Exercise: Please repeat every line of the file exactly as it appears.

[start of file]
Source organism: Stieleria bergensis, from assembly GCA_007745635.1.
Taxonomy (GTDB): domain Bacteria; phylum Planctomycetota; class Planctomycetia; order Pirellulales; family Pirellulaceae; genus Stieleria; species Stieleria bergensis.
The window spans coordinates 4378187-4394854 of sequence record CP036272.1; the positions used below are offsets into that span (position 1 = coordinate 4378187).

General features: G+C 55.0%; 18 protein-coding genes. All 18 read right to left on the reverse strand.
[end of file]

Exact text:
Source organism: Stieleria bergensis, from assembly GCA_007745635.1.
Taxonomy (GTDB): domain Bacteria; phylum Planctomycetota; class Planctomycetia; order Pirellulales; family Pirellulaceae; genus Stieleria; species Stieleria bergensis.
The window spans coordinates 4378187-4394854 of sequence record CP036272.1; the positions used below are offsets into that span (position 1 = coordinate 4378187).

General features: G+C 55.0%; 18 protein-coding genes. All 18 read right to left on the reverse strand.